I’ve always maintained that what makes books special is how they allow us a particular engagement with time. They force us to slow things down. Now, Maura Kelly in the Atlantic is calling for a slow books movement, mirroring the slow food manifesto:
In our leisure moments, whenever we have down time, we should turn to literature—to works that took some time to write and will take some time to read, but will also stay with us longer than anything else. They’ll help us unwind better than any electronic device—and they’ll pleasurably sharpen our minds and identities, too.
And we’ve moved beyond thinking that we need ink on paper for this… (yay!)
The Slow Books movement won’t stand opposed to technology on purely nostalgic or aesthetic grounds. (Kindles et al make books likeWar and Peace less heavy, not less substantive, and also ensure you’ll never lose your place.)
It was always going to happen, but the print Encyclopedia Britannica is no longer with us. From the BBC:
After 244 years reference book firm Encyclopaedia Britannica has decided to stop publishing its famous and weighty 32-volume print edition.
It will now focus on digital expansion amid rising competition from websites such as Wikipedia.
The distinction between lean-forward (desktop computer) and lean-back (television) media is something that also happens in the print v electronic debate (book vs online computer). Now the economist suggests that the iPad transforms the conversation – and opens up what they’re calling Lean back 2.0:
…data from all sorts of sources shows clearly that consumers read on tablets in a way much closer to print than to online. You can’t lump all digital experiences together. This new kind of digital lean back, which we, somewhat lamely, call “lean back 2.0”, has the potential to deliver an even better lean-back experience than print.
Nice post (in response to Jonathan Franzen’s dissing of ebooks) in The New York Review of Books from Tim Park:
The e-book, by eliminating all variations in the appearance and weight of the material object we hold in our hand and by discouraging anything but our focus on where we are in the sequence of words (the page once read disappears, the page to come has yet to appear) would seem to bring us closer than the paper book to the essence of the literary experience.
I am all for taking shots at Amazon and its popular Kindle, because the company is showing the unmistakable ticks of the power-mad monopoly, but Franzen was talking nonsense and was being a mite precious to boot…
If Dickens were alive today, guess who’d be blogging, offering the occasional tweet, setting up literary websites, digging out some of his old work and repackaging it in ebooks. Dickens loathed many of his publishers, whom he regarded as lazy, thieving parasites, and he would have been thrilled by the opportunities we have of unmediated connection between writer and reader.
Franzen’s spray was based on the value of the fixed nature of the printed object – implying that any kindle owner could brazenly alter the content of their purchased ebooks with zero effort. Like, how? Ironic that he was the author that had thousand of fixed objects pulped by his publisher, when they were found to be ‘wrong’ 🙂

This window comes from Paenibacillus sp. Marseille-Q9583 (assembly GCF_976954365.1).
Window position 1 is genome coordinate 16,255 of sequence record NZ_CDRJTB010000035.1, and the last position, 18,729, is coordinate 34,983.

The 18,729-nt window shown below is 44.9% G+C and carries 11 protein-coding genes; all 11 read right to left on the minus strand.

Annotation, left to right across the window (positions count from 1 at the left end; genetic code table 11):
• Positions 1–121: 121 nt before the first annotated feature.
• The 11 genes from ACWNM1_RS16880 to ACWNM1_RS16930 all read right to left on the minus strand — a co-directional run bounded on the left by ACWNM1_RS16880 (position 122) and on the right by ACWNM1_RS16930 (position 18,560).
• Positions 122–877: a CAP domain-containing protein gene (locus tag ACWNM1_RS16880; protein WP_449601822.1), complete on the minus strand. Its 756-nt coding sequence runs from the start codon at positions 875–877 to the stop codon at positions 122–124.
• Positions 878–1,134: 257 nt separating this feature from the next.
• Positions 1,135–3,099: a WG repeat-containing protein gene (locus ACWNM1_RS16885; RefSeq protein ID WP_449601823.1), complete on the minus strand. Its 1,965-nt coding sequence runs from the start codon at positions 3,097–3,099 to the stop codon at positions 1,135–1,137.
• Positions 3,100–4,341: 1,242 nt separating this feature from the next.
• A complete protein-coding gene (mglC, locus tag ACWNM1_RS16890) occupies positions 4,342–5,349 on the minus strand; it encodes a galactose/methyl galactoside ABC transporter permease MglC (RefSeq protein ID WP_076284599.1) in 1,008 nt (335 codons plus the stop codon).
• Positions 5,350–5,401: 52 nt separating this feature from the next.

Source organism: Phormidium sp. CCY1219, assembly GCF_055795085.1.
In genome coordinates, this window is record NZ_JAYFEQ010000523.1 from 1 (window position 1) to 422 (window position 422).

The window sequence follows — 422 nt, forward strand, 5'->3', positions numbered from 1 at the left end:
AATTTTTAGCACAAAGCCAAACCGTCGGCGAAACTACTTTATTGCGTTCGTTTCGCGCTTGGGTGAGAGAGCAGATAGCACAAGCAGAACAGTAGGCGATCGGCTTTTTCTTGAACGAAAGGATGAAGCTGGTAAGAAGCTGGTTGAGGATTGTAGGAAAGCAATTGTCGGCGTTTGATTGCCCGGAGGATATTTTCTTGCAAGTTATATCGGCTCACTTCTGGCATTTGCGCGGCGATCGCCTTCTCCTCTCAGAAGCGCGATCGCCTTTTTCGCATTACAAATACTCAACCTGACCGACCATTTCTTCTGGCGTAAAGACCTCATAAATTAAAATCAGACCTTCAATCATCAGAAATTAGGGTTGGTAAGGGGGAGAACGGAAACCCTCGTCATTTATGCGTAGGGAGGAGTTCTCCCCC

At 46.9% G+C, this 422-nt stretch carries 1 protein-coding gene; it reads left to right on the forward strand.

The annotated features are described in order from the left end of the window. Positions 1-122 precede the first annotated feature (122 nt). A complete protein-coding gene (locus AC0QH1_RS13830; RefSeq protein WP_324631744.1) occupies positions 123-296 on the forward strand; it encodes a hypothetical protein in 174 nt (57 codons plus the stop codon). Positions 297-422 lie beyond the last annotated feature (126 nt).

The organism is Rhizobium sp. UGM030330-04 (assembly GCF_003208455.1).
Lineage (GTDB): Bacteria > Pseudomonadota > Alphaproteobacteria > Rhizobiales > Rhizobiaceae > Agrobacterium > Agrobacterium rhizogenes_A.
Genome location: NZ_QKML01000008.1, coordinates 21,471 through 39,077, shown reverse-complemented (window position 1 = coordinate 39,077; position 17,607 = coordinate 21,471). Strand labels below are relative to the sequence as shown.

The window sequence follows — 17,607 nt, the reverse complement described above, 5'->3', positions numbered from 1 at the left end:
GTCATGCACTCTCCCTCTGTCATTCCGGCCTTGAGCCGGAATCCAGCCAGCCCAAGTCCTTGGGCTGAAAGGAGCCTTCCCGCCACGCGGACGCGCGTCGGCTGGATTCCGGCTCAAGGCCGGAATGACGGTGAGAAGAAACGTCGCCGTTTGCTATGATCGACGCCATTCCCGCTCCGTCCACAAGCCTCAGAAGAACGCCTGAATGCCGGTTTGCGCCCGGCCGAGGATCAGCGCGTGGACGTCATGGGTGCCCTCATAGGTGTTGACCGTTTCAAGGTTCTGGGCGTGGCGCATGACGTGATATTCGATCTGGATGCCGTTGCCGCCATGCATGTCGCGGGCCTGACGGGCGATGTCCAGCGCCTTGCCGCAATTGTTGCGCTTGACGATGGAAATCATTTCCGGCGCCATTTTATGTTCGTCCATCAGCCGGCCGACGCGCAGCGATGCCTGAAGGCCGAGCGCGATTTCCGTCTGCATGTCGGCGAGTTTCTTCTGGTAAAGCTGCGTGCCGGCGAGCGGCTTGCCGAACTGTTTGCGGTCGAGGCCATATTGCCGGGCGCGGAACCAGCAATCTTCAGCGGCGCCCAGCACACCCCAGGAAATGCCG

Interesting post over at PandoDaily, with a purported publishing industry insider commenting on Amazon’s game plan. The context is the usual (I’ve done it too) list of what ails book publishing, but with the author suggesting that Amazon will emerge as the sole survivor. Don’t know about the source, but the smell of death is in the air:
We can’t pay $1 million for books anymore. Amazon could probably afford to lose $20 million/year in their publishing arm just to put the other publishers out of business. I think that’s what they’re trying to do–throw money around in an industry that doesn’t have any, until Amazon becomes not only the only place where you buy books, but the only place that publishes books, too.
Amazon launched its kindle lending library in November last year and is now reporting that in conjunction with its Direct Publishing scheme, independent authors are earning reasonable money via the lending of their books. At $1.70 per borrow, there’s some money to be made – albeit within the confines of the Amazon ecosystem. From readwriteweb:
Amazon says that total sales of titles in the KDP Select lending program grew faster than KDP titles that aren’t in the lending program, but they don’t say how much. But the $200,000 bonus to the KDP Select fund is a signal of optimism. The fund is divided between the authors each month depending on their percentage of total books borrowed. One author, Carolyn McCray, earned $8,250 from the fund in December.
A report that mcDonalds in the UK is giving way books instead of toys in their Happy meals:
McDonald’s UK is to hand out around nine million popular children’s books with its Happy Meals, as part of a new partnership with publishing house HarperCollins. The promotion aims to get books into the hands of families and support mums and dads in reading with their children.
Of course, a book is never enough:
Each book comes with a finger puppet to help parents bring the stories to life for their children, and to encourage children of all reading abilities to use their imagination and create their own tales.
Also from the NY Times, a piece from Randall Stross on the challenges facing publishers and libraries in lending ebooks:
… we can also guess that the number of visitors to the e-book sections of public libraries’ Web sites is about to set a record, too.
And that is a source of great worry for publishers. In their eyes, borrowing an e-book from a library has been too easy. Worried that people will click to borrow an e-book from a library rather than click to buy it, almost all major publishers in the United States now block libraries’ access to the e-book form of either all of their titles or their most recently published ones.